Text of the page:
In September 1864, Prince Edward Island hosted the Charlottetown Conference, which was the first meeting in the process leading to the Articles of Confederation and the creation of Canada in 1867. Prince Edward Island did not find the terms of union favourable and balked at joining in 1867, choosing to remain a colony of the United Kingdom of Great Britain and Ireland.

The Charlottetown Conference

Prince Edward Island later entered Confederation on 1 July 1873. As a result of having hosted the inaugural meeting of Confederation, the Charlottetown Conference, Prince Edward Island presents itself as the "Birthplace of Confederation"

An unofficial Canadian Red Ensign from 1873 after Prince Edward Island joined Canada as the seventh province.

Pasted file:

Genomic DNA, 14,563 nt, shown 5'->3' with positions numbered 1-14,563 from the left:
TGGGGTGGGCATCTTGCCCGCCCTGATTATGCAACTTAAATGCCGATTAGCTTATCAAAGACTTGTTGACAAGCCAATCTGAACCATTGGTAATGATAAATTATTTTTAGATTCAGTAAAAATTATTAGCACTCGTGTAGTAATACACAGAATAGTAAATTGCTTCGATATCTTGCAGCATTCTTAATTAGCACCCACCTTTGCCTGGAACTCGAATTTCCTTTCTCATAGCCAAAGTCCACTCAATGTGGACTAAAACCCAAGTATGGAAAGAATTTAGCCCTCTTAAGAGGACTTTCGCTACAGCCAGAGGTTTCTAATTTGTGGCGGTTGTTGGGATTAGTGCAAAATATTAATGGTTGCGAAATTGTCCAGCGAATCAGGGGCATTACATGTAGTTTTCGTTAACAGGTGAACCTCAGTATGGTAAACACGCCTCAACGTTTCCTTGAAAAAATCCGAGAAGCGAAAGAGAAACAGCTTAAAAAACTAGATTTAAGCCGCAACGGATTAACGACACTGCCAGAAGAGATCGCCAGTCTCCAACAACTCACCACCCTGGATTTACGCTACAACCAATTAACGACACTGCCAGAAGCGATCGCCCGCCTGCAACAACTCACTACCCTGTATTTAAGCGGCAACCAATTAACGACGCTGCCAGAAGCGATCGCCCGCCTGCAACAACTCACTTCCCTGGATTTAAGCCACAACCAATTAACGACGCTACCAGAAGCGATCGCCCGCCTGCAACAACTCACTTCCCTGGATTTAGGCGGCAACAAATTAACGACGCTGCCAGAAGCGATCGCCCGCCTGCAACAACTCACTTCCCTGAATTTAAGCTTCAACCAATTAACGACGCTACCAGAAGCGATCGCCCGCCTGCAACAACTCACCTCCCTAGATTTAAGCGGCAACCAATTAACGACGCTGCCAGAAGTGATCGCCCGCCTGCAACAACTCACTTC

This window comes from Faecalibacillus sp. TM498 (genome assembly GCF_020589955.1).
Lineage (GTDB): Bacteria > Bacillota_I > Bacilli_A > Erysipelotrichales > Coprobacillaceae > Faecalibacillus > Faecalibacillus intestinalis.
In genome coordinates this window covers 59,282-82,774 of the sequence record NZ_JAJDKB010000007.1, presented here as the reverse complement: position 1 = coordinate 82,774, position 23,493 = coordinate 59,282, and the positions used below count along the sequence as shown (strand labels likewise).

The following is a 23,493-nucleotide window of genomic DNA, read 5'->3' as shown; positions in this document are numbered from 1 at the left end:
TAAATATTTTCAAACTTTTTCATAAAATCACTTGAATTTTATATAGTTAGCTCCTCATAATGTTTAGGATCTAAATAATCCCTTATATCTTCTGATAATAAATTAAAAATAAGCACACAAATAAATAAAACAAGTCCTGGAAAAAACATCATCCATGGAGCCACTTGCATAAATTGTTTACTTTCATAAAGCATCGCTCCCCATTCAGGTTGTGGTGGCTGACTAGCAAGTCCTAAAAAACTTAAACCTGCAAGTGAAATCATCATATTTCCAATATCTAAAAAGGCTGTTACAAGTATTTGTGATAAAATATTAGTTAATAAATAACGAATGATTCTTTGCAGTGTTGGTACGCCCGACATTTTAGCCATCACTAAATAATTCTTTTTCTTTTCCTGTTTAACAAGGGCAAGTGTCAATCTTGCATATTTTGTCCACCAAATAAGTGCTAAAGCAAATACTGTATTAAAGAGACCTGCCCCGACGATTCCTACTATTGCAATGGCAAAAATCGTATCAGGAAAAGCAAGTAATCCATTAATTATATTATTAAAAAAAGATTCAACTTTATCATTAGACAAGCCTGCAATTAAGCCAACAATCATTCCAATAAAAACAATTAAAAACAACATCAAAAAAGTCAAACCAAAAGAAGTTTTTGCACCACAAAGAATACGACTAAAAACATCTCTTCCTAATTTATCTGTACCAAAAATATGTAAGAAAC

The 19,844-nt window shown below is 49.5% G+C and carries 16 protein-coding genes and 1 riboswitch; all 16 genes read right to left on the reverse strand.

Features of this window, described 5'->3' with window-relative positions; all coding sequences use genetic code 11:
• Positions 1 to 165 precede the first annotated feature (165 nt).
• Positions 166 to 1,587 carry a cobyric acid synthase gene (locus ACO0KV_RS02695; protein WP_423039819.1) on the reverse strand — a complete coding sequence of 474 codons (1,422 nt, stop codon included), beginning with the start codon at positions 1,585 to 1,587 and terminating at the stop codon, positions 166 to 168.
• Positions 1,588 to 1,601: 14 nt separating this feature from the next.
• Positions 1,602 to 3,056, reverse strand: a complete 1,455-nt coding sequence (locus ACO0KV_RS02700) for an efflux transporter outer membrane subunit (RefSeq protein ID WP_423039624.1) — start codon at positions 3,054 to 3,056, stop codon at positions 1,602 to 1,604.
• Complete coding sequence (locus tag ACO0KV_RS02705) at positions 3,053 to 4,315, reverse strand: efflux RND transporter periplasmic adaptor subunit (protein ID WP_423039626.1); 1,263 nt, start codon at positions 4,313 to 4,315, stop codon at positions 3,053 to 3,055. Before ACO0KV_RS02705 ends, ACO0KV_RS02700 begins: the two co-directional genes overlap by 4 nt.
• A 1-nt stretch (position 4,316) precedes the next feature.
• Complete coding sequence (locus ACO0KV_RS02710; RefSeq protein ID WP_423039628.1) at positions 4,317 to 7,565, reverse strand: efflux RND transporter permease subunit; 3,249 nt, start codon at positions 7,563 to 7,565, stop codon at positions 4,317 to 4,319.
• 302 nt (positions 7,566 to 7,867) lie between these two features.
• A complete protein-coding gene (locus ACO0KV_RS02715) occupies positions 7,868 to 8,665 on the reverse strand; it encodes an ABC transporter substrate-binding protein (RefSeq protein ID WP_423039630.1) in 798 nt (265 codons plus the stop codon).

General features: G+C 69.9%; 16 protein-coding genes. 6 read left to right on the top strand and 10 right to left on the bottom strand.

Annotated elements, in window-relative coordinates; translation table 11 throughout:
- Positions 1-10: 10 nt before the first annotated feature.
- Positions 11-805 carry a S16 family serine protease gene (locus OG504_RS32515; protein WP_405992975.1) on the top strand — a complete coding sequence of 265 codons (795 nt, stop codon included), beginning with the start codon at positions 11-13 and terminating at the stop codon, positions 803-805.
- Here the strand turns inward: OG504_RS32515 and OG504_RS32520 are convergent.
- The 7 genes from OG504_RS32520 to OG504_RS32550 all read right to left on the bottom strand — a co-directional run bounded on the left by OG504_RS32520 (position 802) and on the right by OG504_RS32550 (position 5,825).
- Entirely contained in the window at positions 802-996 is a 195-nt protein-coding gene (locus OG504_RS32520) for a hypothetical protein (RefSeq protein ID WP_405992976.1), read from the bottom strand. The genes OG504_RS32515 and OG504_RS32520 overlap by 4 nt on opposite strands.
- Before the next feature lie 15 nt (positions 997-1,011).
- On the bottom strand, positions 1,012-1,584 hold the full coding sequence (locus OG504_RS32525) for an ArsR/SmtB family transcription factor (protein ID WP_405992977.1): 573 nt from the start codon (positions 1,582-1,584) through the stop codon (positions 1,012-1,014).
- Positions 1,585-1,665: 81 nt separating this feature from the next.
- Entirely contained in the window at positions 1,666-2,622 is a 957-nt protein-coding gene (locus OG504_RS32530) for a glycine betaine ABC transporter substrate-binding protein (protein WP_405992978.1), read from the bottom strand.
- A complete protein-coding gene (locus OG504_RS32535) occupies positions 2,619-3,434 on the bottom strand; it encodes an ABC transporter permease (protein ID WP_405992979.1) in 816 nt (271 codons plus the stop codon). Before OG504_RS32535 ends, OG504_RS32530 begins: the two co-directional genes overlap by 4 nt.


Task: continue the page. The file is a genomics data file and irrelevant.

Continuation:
See also my blog of June 13 where I gave some more details of the evolution of the Canadian national flags. http://vernonflag.blogspot.com/2009/06/flying-saturday-june-13-2009.html


Flying Sunday June 28, 2009.

Today is a day that no flag in my collection can be too easily related to the day so I am going to fly the flag of Derbyshire:

The introduction of the flag came about as a result of a feature on BBC Radio Derby in 2006. A listener who had noticed the prominent use of Saint Piran's Flag while visiting Cornwall wanted to know whether Derbyshire had an equivalent symbol. As no flag to represent the county existed, a campaign to design one with the aid of listeners' suggestions was launched. The finished flag, designed by Martin Enright from Derby, was unveiled on 22 September 2006. Readers will know I get upset when flags are flown upside down, the above image is correct, and the flag is not symmetrical along the horizontal axis, so can be flown upside down in error.